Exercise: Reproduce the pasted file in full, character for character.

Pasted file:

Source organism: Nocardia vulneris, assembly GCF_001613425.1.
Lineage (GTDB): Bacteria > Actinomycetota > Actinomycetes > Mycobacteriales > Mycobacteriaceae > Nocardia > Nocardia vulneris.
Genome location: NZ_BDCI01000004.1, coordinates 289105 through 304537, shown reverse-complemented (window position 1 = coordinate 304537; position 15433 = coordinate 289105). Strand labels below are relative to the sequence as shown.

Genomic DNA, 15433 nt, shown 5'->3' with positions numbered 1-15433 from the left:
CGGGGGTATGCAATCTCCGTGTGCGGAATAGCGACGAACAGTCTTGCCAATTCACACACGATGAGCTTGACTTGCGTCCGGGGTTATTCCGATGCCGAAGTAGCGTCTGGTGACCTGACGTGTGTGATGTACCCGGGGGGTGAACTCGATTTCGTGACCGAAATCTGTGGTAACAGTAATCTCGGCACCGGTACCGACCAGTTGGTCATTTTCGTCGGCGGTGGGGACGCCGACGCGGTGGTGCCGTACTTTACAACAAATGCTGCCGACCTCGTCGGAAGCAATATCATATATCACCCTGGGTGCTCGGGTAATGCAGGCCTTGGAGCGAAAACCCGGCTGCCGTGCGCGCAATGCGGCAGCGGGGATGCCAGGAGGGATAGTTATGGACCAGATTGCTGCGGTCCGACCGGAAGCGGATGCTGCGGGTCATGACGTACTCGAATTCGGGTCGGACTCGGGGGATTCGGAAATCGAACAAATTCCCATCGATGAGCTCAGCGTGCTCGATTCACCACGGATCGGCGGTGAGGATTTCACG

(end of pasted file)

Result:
Source organism: Nocardia vulneris, assembly GCF_001613425.1.
Lineage (GTDB): Bacteria > Actinomycetota > Actinomycetes > Mycobacteriales > Mycobacteriaceae > Nocardia > Nocardia vulneris.
Genome location: NZ_BDCI01000004.1, coordinates 289105 through 304537, shown reverse-complemented (window position 1 = coordinate 304537; position 15433 = coordinate 289105). Strand labels below are relative to the sequence as shown.

Genomic DNA, 15433 nt, shown 5'->3' with positions numbered 1-15433 from the left:
CGGGGGTATGCAATCTCCGTGTGCGGAATAGCGACGAACAGTCTTGCCAATTCACACACGATGAGCTTGACTTGCGTCCGGGGTTATTCCGATGCCGAAGTAGCGTCTGGTGACCTGACGTGTGTGATGTACCCGGGGGGTGAACTCGATTTCGTGACCGAAATCTGTGGTAACAGTAATCTCGGCACCGGTACCGACCAGTTGGTCATTTTCGTCGGCGGTGGGGACGCCGACGCGGTGGTGCCGTACTTTACAACAAATGCTGCCGACCTCGTCGGAAGCAATATCATATATCACCCTGGGTGCTCGGGTAATGCAGGCCTTGGAGCGAAAACCCGGCTGCCGTGCGCGCAATGCGGCAGCGGGGATGCCAGGAGGGATAGTTATGGACCAGATTGCTGCGGTCCGACCGGAAGCGGATGCTGCGGGTCATGACGTACTCGAATTCGGGTCGGACTCGGGGGATTCGGAAATCGAACAAATTCCCATCGATGAGCTCAGCGTGCTCGATTCACCACGGATCGGCGGTGAGGATTTCACG